Sci-Fi

The Search For Starivores, Intelligent Life That Could Eat the Sun 300

Posted by Soulskill
from the it's-life-jim-but-not-as-oh-god-it's-eating-the-sun dept.
sarahnaomi writes: There could be all manner of alien life forms in the universe, from witless bacteria to superintelligent robots. Still, the notion of a starivore — an organism that literally devours stars — may sound a bit crazy, even to a seasoned sci-fi fan. And yet, if such creatures do exist, they're probably lurking in our astronomical data right now.

That's why philosopher Dr. Clement Vidal, who's a researcher at the Free University of Brussels, along with Library of Congress Chair in Astrobiology Stephen Dick, futurist John Smart, and nanotech entrepreneur Robert Freitas are soliciting scientific proposals to seek out star-eating life.

Comment: arrogance amongst revolutionaries (Score 1) 69

by Catbeller (#48700667) Attached to: Twitter Bug Locks Out Many Users

In a video game they can. In the real world, they will fail to do so; Google and others are simply positing that the robot can drive better. It can on a test track. In the real world, no.

Again, I love this posting from 2010: (Great thread on this very subject, probably influenced me.) Better informed posters than I.

http://it.slashdot.org/story/1...
This post http://it.slashdot.org/comment...

"we already fixed it. its called 'trains'. (Score:5, Insightful)
by decora(1710862) on Tuesday December 20, 2011 @12:54AM (#38430976) Journal
the idea that a bunch of automatically piloted vehicles is somehow a better solution to city transport than mass-transit, it boggles my mind.
real people do not have money to maintain their cars properly. things are going to break. there are not going to be 'system administrators' to fix all the glitches that come up when cars start breaking down after a few years.
there will be problems. do i know which problems? no, but i know the main problem.
arrogance amongst revolutionaries. it is historically a pattern of the human species. declaring that nothing could go wrong is usually a precursor to a lot of things going wrong. not because the situation was unpredictable, but because human beings in an arrogant mindset tend to make a lot of mistakes, be reckless, and try to cover their asses when things go wrong.
but successful engineering is the anti-thesis of arrogance. nobody worth his salt is going to say 'what could go wrong'? they are going to have a list of 500 things that could go wrong, and all the ways they have tried to counter-act those wrong things happening."
Well said. Proof will be in the testing... on real roads with real cars. Oy.

Comment: Re:Think about this when... (Score 1) 69

by Catbeller (#48700539) Attached to: Twitter Bug Locks Out Many Users

http://it.slashdot.org/comment... Great thread on this subject. Here's a good post by a better writer than I:

"we already fixed it. its called 'trains'. (Score:5, Insightful)
by decora(1710862) on Tuesday December 20, 2011 @12:54AM (#38430976) Journal

the idea that a bunch of automatically piloted vehicles is somehow a better solution to city transport than mass-transit, it boggles my mind.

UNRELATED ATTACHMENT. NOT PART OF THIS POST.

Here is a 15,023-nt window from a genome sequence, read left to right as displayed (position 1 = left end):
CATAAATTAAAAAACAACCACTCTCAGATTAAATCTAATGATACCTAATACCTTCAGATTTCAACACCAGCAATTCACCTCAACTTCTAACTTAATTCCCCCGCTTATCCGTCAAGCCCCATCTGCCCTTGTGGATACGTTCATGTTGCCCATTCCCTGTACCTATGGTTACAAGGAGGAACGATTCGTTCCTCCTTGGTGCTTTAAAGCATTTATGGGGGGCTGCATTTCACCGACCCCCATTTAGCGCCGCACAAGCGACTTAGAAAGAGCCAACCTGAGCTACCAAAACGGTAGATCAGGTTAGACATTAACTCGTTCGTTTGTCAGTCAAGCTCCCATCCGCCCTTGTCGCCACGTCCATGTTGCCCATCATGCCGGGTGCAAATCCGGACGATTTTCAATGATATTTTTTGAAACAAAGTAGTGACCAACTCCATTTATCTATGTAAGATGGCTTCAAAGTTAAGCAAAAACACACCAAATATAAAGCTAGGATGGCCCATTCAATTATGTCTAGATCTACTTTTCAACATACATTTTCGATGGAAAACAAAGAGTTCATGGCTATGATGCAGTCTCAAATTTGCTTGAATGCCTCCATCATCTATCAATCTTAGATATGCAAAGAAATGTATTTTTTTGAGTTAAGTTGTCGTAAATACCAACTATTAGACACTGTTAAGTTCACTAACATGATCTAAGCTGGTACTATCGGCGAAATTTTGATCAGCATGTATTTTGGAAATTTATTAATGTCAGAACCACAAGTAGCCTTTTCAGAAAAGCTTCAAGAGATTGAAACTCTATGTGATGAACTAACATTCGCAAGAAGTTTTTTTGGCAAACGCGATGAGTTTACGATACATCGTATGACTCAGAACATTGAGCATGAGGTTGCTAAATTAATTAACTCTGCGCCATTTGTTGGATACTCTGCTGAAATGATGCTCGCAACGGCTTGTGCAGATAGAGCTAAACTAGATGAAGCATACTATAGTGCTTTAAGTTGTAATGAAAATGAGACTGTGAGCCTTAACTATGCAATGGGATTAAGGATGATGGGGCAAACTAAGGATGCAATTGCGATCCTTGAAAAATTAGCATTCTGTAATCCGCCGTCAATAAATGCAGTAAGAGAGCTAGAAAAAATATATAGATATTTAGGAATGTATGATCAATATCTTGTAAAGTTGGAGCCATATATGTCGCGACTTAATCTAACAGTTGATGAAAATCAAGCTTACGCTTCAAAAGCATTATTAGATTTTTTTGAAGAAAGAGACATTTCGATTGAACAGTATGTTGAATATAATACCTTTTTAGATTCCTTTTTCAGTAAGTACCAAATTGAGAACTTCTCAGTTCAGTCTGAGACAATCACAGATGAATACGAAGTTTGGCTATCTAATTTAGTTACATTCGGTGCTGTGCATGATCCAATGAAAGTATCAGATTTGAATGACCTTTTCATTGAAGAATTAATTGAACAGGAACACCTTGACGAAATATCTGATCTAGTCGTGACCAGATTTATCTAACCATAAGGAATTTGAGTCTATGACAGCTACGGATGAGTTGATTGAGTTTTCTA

real people do not have money to maintain their cars properly. things are going to break. there are not going to be 'system administrators' to fix all the glitches that come up when cars start breaking down after a few years.

there will be problems. do i know which problems? no, but i know the main problem.

arrogance amongst revolutionaries. it is historically a pattern of the human species. declaring that nothing could go wrong is usually a precursor to a lot of things going wrong. not because the situation was unpredictable, but because human beings in an arrogant mindset tend to make a lot of mistakes, be reckless, and try to cover their asses when things go wrong.

but successful engineering is the anti-thesis of arrogance. nobody worth his salt is going to say 'what could go wrong'? they are going to have a list of 500 things that could go wrong, and all the ways they have tried to counter-act those wrong things happening."

Comment: Re:Think about this when... (Score 1) 69

by Catbeller (#48697687) Attached to: Twitter Bug Locks Out Many Users

http://en.wikipedia.org/wiki/L...

Medical[edit]
  A bug in the code controlling the Therac-25 radiation therapy machine was directly responsible for at least five patient deaths in the 1980s when it administered excessive quantities of X-rays.[13][14][15]
  A Medtronic heart device was found vulnerable to remote attacks in March 2008.[16]

Funny: I remember this story. The USS Yorktown BSODed at sea when it let Window NT helm the ship.

http://en.wikipedia.org/wiki/U...
Smart ship testbed[edit]

From 1996 Yorktown was used as the testbed for the Navy's Smart Ship program. The ship was equipped with a network of 27 dual 200 MHz Pentium Pro-based machines running Windows NT 4.0 communicating over fiber-optic cable with a Pentium Pro-based server. This network was responsible for running the integrated control center on the bridge, monitoring condition assessment, damage control, machinery control and fuel control, monitoring the engines and navigating the ship. This system was predicted to save $2.8 million per year by reducing the ship's complement by 10%.

On 21 September 1997, while on maneuvers off the coast of Cape Charles, Virginia, a crew member entered a zero into a database field causing an attempted division by zero in the ship's Remote Data Base Manager, resulting in a buffer overflow which brought down all the machines on the network, causing the ship's propulsion system to fail.[6]